Innate-adaptive crosstalk: How dendritic cells shape immune responses in the CNS

Benjamin D. Clarkson, Erika Héninger, Melissa G. Harris, Jangeun Lee, Matyas Sandor, Zsuzsanna Fabry

Research output: Chapter in Book/Report/Conference proceedingChapter


Dendritic cells (DCs) are a heterogeneous group of professional antigen presenting cells that lie in a nexus between innate and adaptive immunity because they recognize and respond to danger signals and subsequently initiate and regulate effector T-cell responses. Initially thought to be absent from the CNS, both plasmacytoid and conventional DCs as well as DC precursors have recently been detected in several CNS compartments where they are seemingly poised for responding to injury and pathogens. Additionally, monocyte-derived DCs rapidly accumulate in the inflamed CNS where they, along with other DC subsets, may function to locally regulate effector T-cells and/or carry antigens to CNS-draining cervical lymph nodes. In this review we highlight recent research showing that (a) distinct inflammatory stimuli differentially recruit DC subsets to the CNS; (b) DC recruitment across the blood-brain barrier (BBB) is regulated by adhesion molecules, growth factors, and chemokines; and (c) DCs positively or negatively regulate immune responses in the CNS.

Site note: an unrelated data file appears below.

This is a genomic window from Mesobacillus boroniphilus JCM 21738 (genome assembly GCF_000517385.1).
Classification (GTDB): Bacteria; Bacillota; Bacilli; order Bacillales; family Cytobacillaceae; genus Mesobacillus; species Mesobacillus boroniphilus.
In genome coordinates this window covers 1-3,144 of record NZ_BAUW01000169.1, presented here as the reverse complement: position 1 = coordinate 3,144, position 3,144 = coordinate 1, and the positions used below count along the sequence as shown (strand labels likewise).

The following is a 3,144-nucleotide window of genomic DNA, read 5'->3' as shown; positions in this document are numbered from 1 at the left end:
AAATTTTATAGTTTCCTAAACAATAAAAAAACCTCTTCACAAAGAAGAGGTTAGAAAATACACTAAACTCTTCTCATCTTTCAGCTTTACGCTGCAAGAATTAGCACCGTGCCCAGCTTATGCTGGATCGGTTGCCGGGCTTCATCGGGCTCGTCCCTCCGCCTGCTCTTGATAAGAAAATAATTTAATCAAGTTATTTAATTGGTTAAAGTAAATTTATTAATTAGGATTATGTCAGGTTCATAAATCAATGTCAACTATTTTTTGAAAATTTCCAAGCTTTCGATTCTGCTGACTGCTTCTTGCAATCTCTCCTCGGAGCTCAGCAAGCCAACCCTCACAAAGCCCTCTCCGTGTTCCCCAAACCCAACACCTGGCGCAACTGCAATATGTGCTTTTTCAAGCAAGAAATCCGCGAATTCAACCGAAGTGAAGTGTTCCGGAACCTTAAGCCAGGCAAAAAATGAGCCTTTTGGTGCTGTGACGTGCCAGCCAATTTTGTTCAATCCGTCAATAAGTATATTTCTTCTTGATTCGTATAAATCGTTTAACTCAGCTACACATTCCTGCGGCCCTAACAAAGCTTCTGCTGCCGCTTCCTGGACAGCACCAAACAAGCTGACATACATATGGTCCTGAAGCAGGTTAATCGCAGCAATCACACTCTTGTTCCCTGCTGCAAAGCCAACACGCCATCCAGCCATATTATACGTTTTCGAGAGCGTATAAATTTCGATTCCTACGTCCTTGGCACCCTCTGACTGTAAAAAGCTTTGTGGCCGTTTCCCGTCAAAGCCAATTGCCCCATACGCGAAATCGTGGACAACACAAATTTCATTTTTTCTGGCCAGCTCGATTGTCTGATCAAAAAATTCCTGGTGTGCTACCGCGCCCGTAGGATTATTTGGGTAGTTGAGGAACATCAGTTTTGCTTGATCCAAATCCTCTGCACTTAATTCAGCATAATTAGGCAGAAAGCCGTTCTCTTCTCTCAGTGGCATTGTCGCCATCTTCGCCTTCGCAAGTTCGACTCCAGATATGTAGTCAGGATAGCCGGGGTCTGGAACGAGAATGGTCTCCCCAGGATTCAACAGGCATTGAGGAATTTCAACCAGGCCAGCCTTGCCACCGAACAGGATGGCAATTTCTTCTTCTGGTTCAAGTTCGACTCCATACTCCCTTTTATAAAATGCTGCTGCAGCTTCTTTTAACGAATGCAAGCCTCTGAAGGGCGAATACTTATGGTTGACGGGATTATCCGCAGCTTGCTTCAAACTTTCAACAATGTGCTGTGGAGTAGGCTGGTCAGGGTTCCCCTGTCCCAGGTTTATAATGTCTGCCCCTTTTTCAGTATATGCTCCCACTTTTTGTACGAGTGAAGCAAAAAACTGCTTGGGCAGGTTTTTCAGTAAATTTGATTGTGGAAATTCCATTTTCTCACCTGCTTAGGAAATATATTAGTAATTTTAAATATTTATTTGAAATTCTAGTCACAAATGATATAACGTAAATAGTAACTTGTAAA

Original languageEnglish (US)
Title of host publicationCurrent Topics in Innate Immunity II
EditorsJohn Lambris
Number of pages25
StatePublished - 2012

Publication series

NameAdvances in Experimental Medicine and Biology
ISSN (Print)0065-2598


  • Central nervous system
  • Chemokines
  • Conventional (cDC)
  • Dendritic cell (DC)
  • Inflammatory (iDC)
  • Plasmacytoid (pDC)
  • T-cell responses

ASJC Scopus subject areas

  • General Biochemistry, Genetics and Molecular Biology


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